Month: December 2015

  • Everything Apple in 2015

    9to5mac doing what an Apple blog should, listing everything Apple released in 2015 year by year.

    […] 2015 has been one where Apple has truly released new products all across the year. So many, in fact, that it’s probably difficult to recall every single new hardware and software product without referencing the history books. Starting with the X released in X to the X released in X, we’ll take a retrospective look at everything new that came out of Apple this year and what to expect in 2016.

  • Bucket ad blockers

    Digiday on Dennis Digital’s take on ad blocking:

    It has now split ad-blocker users into three buckets: “zealots” whom publishers will never win over, “privacy protectors” who are wary of being tracked in general, and finally those concerned with the speed of the Web and data usage.

    A representative for Dennis Digital also said they’d yet to see any real mobil ad apocalypse, but points out that it could change. Don’t worry, it will.

  • Intolerant discourse

    Sundar Pichai:

    And it’s not just about opportunity. The open-mindedness, tolerance, and acceptance of new Americans is one of the country’s greatest strengths and most defining characteristics. And that is no coincidence — America, after all, was and is a country of immigrants.

    That is why it’s so disheartening to see the intolerant discourse playing out in the news these days — statements that our country would be a better place without the voices, ideas and the contributions of certain groups of people, based solely on where they come from, or their religion.

  • Distracted by the internet

    Tony Schwartz, writing about distraction and the internet:

    Beyond spending too much time on the Internet and a diminishing attention span, I wasn’t eating the right foods. I drank way too much diet soda. I was having a second cocktail at night too frequently. I was no longer exercising every day, as I had nearly all my life.

    In response, I created an irrationally ambitious plan. For the next 30 days, I would attempt to right these behaviors, and several others, all at once. It was a fit of grandiosity. I recommend precisely the opposite approach every day to clients. But I rationalized that no one is more committed to self-improvement than I am. These behaviors are all related. I can do it.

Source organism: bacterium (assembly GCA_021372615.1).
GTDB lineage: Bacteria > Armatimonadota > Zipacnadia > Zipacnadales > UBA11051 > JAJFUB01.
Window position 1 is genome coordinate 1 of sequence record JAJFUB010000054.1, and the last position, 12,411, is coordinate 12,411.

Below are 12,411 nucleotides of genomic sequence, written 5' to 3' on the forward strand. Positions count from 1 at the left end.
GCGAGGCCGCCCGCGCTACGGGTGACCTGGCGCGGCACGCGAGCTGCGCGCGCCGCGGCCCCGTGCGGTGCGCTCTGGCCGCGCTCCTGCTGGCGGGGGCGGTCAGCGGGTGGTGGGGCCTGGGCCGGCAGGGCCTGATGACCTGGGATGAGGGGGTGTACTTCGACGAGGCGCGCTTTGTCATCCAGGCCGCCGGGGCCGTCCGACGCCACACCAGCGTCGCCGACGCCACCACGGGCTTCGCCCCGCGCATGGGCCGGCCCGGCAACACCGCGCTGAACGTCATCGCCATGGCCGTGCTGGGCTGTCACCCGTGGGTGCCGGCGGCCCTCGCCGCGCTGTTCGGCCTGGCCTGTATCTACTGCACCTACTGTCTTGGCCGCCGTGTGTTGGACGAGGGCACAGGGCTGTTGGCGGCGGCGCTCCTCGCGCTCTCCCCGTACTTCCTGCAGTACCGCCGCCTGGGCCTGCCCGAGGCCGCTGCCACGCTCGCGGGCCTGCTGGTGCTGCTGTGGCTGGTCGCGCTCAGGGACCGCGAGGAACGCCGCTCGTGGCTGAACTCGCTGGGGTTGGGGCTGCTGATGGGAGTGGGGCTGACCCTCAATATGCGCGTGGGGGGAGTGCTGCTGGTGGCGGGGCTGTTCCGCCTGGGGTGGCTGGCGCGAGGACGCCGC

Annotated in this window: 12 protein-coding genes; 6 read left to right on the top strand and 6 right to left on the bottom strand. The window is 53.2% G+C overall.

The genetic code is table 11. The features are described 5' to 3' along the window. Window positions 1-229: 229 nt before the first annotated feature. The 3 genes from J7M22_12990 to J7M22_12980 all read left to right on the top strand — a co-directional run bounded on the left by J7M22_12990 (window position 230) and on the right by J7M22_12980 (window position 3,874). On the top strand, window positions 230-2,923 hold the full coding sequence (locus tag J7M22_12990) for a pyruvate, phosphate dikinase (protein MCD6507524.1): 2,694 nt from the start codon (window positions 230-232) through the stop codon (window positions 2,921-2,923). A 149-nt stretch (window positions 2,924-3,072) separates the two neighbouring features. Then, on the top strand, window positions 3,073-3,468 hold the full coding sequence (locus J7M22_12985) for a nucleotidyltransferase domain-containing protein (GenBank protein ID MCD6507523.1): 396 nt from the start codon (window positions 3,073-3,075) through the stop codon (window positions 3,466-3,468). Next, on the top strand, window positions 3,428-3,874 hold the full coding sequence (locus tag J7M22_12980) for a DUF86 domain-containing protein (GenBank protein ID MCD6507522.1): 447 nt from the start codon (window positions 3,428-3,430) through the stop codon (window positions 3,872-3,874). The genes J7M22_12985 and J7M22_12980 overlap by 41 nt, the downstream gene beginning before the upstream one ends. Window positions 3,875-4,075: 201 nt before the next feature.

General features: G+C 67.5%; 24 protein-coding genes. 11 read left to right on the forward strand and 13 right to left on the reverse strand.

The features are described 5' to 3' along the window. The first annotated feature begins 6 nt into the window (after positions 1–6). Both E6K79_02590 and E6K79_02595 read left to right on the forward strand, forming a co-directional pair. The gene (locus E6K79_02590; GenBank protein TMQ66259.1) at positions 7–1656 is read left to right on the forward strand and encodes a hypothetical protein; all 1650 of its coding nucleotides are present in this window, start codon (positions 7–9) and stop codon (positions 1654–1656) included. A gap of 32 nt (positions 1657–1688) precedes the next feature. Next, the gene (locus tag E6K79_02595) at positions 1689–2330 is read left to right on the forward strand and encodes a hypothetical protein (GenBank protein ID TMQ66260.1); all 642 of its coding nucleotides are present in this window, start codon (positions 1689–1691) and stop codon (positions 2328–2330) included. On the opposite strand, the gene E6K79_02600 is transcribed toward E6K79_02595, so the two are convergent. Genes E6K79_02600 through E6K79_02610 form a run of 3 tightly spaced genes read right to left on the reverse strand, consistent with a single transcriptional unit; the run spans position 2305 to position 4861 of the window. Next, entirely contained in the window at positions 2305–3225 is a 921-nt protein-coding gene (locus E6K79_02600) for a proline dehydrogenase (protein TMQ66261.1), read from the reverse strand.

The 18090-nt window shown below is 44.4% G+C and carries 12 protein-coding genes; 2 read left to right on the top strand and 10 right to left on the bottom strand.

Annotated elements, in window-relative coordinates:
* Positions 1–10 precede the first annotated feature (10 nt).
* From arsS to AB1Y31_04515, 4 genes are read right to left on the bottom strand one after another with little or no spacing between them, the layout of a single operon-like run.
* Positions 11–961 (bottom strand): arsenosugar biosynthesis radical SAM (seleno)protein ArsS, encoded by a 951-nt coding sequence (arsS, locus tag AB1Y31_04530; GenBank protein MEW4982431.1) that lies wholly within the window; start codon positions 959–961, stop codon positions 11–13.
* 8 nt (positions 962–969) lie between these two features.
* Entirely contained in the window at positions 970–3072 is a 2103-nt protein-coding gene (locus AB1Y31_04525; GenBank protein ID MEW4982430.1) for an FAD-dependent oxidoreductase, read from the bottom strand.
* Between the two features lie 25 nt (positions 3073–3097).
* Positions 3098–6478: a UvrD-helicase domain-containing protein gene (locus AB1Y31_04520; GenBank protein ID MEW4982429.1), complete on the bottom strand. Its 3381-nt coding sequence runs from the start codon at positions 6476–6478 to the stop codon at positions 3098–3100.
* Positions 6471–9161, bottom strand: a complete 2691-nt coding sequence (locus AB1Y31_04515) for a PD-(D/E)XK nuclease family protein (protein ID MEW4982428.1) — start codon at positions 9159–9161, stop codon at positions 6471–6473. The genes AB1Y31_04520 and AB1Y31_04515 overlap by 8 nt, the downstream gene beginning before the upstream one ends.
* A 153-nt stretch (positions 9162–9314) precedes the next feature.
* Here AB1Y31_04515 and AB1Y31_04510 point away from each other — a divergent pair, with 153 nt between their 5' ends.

• Open Live Writer

    Microsoft has open sourced its blogging application Windows Live Writer, as Open Live Writer:

    Open Live Writer is an open source application enabling users to author, edit, and publish blog posts. It is based on a fork of the well-loved but not actively developed Windows Live Writer code. Open Live Writer is provided under a MIT license.

    This is what you do when you can’t or won’t support software anymore. Google and Dropbox have a lot to learn about doing the right thing in this regard.

  • Mozilla launches iOS content blocker

    Mozilla joins the content blockers – I don’t know, arms race? – with an option of their own for iOS, called Focus by Firefox. This content blocker isn’t about stopping ads, but rather limit tracking scripts. It only works in Safari in accordance with Apple’s content blocker rules.

  • Odd Alice söker backend-utvecklare

    Odd Alice fortsätter växa. Den här gången är det en backend-utvecklare vi behöver, helst i Stockholm men det är inget krav. Läs jobbannonsen på OA:s sajt, och om det inte är för dig så tipsa dina vänner vetja.

  • WordPress 4.4

    WordPress, the world’s most used publishing system, got another major update today. Version 4.4 is available in your WordPress admin interface, or as a download from Among other things, 4.4 features the first half of WordPress’s REST API, which is a huge deal for developers.

  • Let's encrypt, y'all

    Let’s Encrypt automates SSL certificates, for free, which is all kinds of great for the web. It’s now in public beta:

    We have more work to do before we’re comfortable dropping the beta label entirely, particularly on the client experience. Automation is a cornerstone of our strategy, and we need to make sure that the client works smoothly and reliably on a wide range of platforms. We’ll be monitoring feedback from users closely, and making improvements as quickly as possible.

  • iPad Pro full-time

    Benjamin Brooks on going full time iPad Pro:

    And now, just over a decade later, I am staring at this iPad Pro and thinking to myself: this is the same jump I made back in 2004. Yes, there will be somethings which won’t work, but I jumped because I knew that I had found the future of computing and I didn’t want to stay on the old crap I had before. It’s the same, but I admit it may be difficult for many to see this right now.

    A lot of things in this post rings true to me. Switching to the iPad Pro full time is possible for most, albeit perhaps not entirely so for me if I want to stay fully productive. It’s something I haven’t wrapped my head around yet, but suffice to say, it’s easier with a Mac. Not as fun though, and I think, in all these posts and arguments pro and con switching to a tablet, people are missing some crucial use cases. It’s a half-baked thought for now, and I think I’ll be returning to it in the future.